• Cheri Young

    I have a large dog and live in AZ. I’ve got the food, water, medical and the usual miscellaneous pet supplies & documents taken care of. He has his own backpack that he carries as well as booties to protect his feet. In addition I have his leash hanging by the door with an extra leash, muzzle and collar in his backpack. He has been rattlesnake trained (avoidance). This was for his protection as well as ours. As soon as he smells a rattler he retreats in the opposite direction and lets us know. He is obedience trained and we are working on teaching him when to bark and when to be quiet (on command).

  • Good post. If hurricane Katrina has taught us anything it should point out that pets are among the first victims post-disaster given that hundreds of thousands died or were abandoned. People need to be as responsible for their pets as they are for their children.

  • Anonymous

    After a few hurricanes where people refused to evac because hotels and shelters refused pets, more hotels started accepting pets during evac’s. But only if the pet is in a pet carrier – not a box, but an actual pet carrier.

    Also, I’d include a mylar blanket for pets having to ride in the back of a truck. For summer evacs, put the mylar shiny-side out (maybe put a sheet over the mylar as not to blind other drivers), and in winter, shiny side in. Tuck the blanket under the cage, but also put additional things to hold it in place – like bungee cords – in case of shifting.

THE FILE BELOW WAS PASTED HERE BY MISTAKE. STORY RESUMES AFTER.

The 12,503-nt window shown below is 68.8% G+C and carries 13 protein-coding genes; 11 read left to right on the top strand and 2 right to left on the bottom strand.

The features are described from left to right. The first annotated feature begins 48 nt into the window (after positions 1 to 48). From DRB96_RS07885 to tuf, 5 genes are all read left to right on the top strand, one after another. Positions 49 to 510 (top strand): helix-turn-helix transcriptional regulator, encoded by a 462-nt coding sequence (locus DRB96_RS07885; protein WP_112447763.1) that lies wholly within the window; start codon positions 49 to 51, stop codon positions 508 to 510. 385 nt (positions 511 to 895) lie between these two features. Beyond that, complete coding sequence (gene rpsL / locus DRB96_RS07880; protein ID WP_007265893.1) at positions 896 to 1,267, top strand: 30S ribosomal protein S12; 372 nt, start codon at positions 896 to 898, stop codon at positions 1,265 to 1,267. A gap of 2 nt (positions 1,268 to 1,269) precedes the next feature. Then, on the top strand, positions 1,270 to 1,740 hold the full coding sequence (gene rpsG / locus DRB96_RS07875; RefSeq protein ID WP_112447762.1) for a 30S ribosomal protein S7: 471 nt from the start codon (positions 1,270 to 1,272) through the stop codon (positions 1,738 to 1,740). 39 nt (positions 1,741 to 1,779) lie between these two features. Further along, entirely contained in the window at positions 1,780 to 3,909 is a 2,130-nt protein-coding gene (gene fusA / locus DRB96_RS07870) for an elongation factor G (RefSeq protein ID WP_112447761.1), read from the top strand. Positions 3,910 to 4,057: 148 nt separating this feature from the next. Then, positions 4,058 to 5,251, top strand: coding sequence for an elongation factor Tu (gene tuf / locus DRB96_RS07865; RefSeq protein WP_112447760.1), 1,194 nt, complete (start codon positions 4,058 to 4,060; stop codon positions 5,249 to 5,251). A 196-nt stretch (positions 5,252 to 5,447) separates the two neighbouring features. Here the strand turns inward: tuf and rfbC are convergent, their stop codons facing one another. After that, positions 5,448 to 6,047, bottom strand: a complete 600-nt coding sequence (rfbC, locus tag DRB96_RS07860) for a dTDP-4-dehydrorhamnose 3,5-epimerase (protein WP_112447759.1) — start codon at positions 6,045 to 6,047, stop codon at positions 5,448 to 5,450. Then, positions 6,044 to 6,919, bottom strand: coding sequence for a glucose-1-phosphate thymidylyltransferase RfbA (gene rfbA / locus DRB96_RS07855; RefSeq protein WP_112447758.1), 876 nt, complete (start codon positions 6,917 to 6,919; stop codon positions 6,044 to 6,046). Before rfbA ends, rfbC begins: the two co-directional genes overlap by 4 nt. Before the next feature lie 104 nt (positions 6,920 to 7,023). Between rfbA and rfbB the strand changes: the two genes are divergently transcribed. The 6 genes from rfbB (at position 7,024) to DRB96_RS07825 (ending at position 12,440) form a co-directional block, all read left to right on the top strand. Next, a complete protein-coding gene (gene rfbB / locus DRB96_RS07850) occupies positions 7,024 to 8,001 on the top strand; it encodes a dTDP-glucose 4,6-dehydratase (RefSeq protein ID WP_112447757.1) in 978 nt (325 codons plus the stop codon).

• Anonymous

    After a few hurricanes where people refused to evac because hotels and shelters refused pets, more hotels started accepting pets during evac’s. But only if the pet is in a pet carrier – not a box, but an actual pet carrier.

    Also, I’d include a mylar blanket for pets having to ride in the back of a truck. For summer evacs, put the mylar shiny-side out (maybe put a sheet over the mylar as not to blind other drivers), and in winter, shiny side in. Tuck the blanket under the cage, but also put additional things to hold it in place – like bungee cords – in case of shifting.

  • Cheri

    I used my food saver to vacuum pack serving size dry food for my dog.  It helps keep it fresh and eliminates spillage.  Also helps keep the critters away.  I also bought collapsible water and food bowls.  They have the rubber/plastic collapsible ones as well as the canvas ones

  • nobodyssister